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Percutaneous Endoscopic Gastrostomy (PEG)

  • Posted on- Mar 05, 2018
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A percutaneous endoscopic gastrostomy (PEG) is a safe and effective way to provide food, liquids and medications directly into the stomach. The procedure is done for patients who are having trouble swallowing.

What happens during the percutaneous endoscopic gastrostomy (PEG) procedure?

During the procedure, the doctor places an endoscope into the patient's mouth. The endoscope is then advanced through the esophagus (the "food pipe" leading from the patient's mouth into his stomach) and into the stomach.

The endoscope is used to ensure the correct positioning of the PEG tube (also called a feeding tube) in the patient's stomach. The PEG tube rests in the stomach and comes out through the skin of the abdomen.

The percutaneous endoscopic gastrostomy (PEG) tube provides nutrition for patients who are having trouble swallowing. The internal bumper rests in the stomach, and the adapter comes out through the skin of the abdomen.

Let the doctor know if the patient is having a lung or heart condition, a bleeding tendency or if he is allergic to any medications.


  • If the patient is having diabetes and use insulin, he may need to adjust the dosage of insulin the day of the test. The primary physician will help the patient with this adjustment.
  • Tell the primary physician if the patient is taking blood thinning medications such as Coumadin (warfarin), Persantine (dipyridamole) or Ticlid (ticlopidine hydrochloride). The primary physician may prescribe an alternate method for thinning the patient's blood before the procedure.
  • Within 1 week before the procedure, do not take aspirin, products containing aspirin or anti-inflammatory drugs (such as ibuprofen including Advil or Motrin Naprosyn or Indocin)


The patient will need to bring a responsible adult to accompany him after the procedure. The patient should not drive or operate machinery for 24 hours. The medication given during the procedure may cause drowsiness, making it unsafe for the patient to drive or operate machinery.

On the day of the procedure

The patient may need to stay overnight in the hospital after the procedure, so please pack any personal items that he may need.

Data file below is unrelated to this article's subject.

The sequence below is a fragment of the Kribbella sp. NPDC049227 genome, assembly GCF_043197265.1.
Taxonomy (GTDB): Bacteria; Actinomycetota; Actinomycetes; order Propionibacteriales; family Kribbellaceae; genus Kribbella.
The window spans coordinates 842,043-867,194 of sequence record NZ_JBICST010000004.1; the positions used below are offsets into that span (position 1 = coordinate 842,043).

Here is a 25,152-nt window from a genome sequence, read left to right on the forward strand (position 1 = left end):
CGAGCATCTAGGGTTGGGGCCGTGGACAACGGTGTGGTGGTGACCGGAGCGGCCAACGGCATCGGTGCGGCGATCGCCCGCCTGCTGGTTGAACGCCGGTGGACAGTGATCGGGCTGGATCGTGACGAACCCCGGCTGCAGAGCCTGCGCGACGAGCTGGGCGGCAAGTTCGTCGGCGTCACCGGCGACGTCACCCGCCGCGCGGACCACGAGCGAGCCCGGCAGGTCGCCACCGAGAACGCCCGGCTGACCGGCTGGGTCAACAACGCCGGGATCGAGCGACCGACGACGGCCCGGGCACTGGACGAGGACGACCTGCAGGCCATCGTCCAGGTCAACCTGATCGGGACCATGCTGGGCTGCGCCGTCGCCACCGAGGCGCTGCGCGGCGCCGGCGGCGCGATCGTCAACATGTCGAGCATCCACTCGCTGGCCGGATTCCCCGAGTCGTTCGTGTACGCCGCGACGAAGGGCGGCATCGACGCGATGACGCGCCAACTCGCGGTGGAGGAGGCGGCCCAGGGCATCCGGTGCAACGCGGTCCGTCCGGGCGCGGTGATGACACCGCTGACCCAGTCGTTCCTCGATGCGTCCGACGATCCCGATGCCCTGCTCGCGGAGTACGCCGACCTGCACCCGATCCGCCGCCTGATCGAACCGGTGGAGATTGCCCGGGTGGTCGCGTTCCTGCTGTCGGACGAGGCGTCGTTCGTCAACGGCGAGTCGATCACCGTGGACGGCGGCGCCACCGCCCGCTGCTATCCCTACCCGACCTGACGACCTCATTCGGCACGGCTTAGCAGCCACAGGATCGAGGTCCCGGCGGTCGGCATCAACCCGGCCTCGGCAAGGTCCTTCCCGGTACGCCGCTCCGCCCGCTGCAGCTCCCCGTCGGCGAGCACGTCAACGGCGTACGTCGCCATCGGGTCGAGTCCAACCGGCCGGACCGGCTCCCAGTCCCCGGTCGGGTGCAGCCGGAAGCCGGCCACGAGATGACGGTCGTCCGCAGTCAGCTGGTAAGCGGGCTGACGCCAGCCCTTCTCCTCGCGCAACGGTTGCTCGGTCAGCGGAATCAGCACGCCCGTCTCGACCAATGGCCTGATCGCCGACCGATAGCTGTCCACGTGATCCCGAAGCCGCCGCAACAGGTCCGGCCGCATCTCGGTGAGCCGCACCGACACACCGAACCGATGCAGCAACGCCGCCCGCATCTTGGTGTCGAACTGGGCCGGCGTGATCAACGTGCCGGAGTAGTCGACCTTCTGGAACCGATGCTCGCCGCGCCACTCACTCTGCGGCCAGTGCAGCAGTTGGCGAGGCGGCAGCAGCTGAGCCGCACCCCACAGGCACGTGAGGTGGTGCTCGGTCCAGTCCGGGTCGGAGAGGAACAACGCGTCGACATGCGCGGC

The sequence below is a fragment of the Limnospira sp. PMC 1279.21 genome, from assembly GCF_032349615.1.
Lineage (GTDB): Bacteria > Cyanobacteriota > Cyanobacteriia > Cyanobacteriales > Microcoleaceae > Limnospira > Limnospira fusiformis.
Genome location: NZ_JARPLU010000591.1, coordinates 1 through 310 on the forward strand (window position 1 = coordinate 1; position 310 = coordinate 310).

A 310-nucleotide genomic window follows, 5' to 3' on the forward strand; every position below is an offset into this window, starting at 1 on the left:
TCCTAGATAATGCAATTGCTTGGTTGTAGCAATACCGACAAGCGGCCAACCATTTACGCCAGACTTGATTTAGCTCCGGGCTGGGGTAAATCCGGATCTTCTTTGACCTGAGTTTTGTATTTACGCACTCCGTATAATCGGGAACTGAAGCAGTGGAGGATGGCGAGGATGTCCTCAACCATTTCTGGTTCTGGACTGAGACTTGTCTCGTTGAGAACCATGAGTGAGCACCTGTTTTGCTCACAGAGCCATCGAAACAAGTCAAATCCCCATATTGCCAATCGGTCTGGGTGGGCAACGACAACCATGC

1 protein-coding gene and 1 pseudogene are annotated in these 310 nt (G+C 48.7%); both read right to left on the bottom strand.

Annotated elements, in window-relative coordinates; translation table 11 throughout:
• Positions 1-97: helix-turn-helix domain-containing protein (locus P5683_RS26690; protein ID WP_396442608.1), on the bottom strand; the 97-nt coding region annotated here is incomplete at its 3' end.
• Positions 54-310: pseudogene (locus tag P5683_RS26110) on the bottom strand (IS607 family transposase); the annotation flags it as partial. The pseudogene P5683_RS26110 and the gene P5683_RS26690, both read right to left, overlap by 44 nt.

The patient will meet with a physician who will explain the procedure in detail, including possible complications and side effects. The physician will also answer any questions the patient may have.

During the procedure

  • The patient will be asked to wear a hospital gown and to remove his eye glasses and/or dentures, if he is having them.
  • The procedure is performed by a physician with experience in the PEG procedure.
  • The patient is given a pain reliever and sedative intravenously (in the patient's vein). The patient will feel relaxed and drowsy.
  • The patient is given a local anesthetic (pain-relieving medication) at the site where the PEG tube is placed.
  • The endoscopy physician inserts an endoscope through the patient's mouth and into his stomach. The endoscope does not interfere with the patient's breathing.
  • Through the endoscope, the physician will view the stomach lining to determine the PEG tube insertion site.
  • A small incision is made in the abdominal wall where the PEG tube will exit.
  • The procedure lasts from 30 to 45 minutes.

After the procedure

  • The patient will be observed closely for any complications.
  • The PEG tube will be secured to the patient's abdomen with tape.
  • A responsible adult must accompany the patient after the procedure. Do not drive or operate machinery for 24 hours.
  • The patient should expect to see some drainage around the PEG tube for the first 24 to 48 hours.
  • A sterile gauze dressing will be placed around the incision. The nurse will change the dressing as needed.
  • Once the dressing has been removed and the area has healed, be sure to wash the area daily with soap and water.
  • A dietitian will teach the patient how to use and care for his PEG tube, and he will be started on enteral tube feeding (feeding directly through the gastrointestinal tract).
  • The dietitian will help the patient's choose a commercially prepared formula for the tube feeding.
  • For a couple of days, the patient may have minor soreness in his abdomen where the PEG tube was inserted. This will feel like a pulled muscle. The patient will receive medication to help relieve this pain the first few days after the procedure.
  • The amount of care needed for the PEG tube varies among patients. Generally, PEG tubes do not need to be replaced for several months, and may even function well for 2 or 3 years.
  • If the patient is having difficulty with the PEG tube, please call the health care provider.


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